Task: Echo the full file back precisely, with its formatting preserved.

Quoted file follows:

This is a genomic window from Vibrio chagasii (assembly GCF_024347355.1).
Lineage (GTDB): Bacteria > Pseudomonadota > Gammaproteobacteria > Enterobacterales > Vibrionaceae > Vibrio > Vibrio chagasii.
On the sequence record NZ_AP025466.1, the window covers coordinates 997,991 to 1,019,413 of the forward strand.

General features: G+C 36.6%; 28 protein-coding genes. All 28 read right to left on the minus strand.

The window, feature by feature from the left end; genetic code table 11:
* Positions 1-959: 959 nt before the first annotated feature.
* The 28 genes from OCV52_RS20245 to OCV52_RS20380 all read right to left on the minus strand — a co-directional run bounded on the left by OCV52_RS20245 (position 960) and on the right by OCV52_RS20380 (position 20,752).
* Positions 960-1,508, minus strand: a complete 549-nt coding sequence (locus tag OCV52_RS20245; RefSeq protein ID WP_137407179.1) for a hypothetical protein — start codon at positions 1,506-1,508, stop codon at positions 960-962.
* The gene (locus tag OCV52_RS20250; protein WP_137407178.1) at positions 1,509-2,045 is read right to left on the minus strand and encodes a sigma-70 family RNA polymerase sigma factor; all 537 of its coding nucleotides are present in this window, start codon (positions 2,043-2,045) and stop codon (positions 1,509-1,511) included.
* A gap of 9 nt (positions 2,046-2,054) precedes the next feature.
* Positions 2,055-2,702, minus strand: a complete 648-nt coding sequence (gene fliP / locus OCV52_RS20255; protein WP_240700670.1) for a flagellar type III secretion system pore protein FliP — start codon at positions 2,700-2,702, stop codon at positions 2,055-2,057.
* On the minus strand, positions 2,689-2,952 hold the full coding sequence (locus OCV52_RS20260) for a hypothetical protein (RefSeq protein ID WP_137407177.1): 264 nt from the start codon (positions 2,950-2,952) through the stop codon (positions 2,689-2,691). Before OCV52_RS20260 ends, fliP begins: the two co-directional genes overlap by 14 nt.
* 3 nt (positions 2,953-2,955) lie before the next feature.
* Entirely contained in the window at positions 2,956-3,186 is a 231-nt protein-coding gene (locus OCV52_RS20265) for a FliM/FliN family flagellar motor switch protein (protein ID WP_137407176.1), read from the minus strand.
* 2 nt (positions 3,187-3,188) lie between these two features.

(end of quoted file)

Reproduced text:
This is a genomic window from Vibrio chagasii (assembly GCF_024347355.1).
Lineage (GTDB): Bacteria > Pseudomonadota > Gammaproteobacteria > Enterobacterales > Vibrionaceae > Vibrio > Vibrio chagasii.
On the sequence record NZ_AP025466.1, the window covers coordinates 997,991 to 1,019,413 of the forward strand.

General features: G+C 36.6%; 28 protein-coding genes. All 28 read right to left on the minus strand.

The window, feature by feature from the left end; genetic code table 11:
* Positions 1-959: 959 nt before the first annotated feature.
* The 28 genes from OCV52_RS20245 to OCV52_RS20380 all read right to left on the minus strand — a co-directional run bounded on the left by OCV52_RS20245 (position 960) and on the right by OCV52_RS20380 (position 20,752).
* Positions 960-1,508, minus strand: a complete 549-nt coding sequence (locus tag OCV52_RS20245; RefSeq protein ID WP_137407179.1) for a hypothetical protein — start codon at positions 1,506-1,508, stop codon at positions 960-962.
* The gene (locus tag OCV52_RS20250; protein WP_137407178.1) at positions 1,509-2,045 is read right to left on the minus strand and encodes a sigma-70 family RNA polymerase sigma factor; all 537 of its coding nucleotides are present in this window, start codon (positions 2,043-2,045) and stop codon (positions 1,509-1,511) included.
* A gap of 9 nt (positions 2,046-2,054) precedes the next feature.
* Positions 2,055-2,702, minus strand: a complete 648-nt coding sequence (gene fliP / locus OCV52_RS20255; protein WP_240700670.1) for a flagellar type III secretion system pore protein FliP — start codon at positions 2,700-2,702, stop codon at positions 2,055-2,057.
* On the minus strand, positions 2,689-2,952 hold the full coding sequence (locus OCV52_RS20260) for a hypothetical protein (RefSeq protein ID WP_137407177.1): 264 nt from the start codon (positions 2,950-2,952) through the stop codon (positions 2,689-2,691). Before OCV52_RS20260 ends, fliP begins: the two co-directional genes overlap by 14 nt.
* 3 nt (positions 2,953-2,955) lie before the next feature.
* Entirely contained in the window at positions 2,956-3,186 is a 231-nt protein-coding gene (locus OCV52_RS20265) for a FliM/FliN family flagellar motor switch protein (protein ID WP_137407176.1), read from the minus strand.
* 2 nt (positions 3,187-3,188) lie between these two features.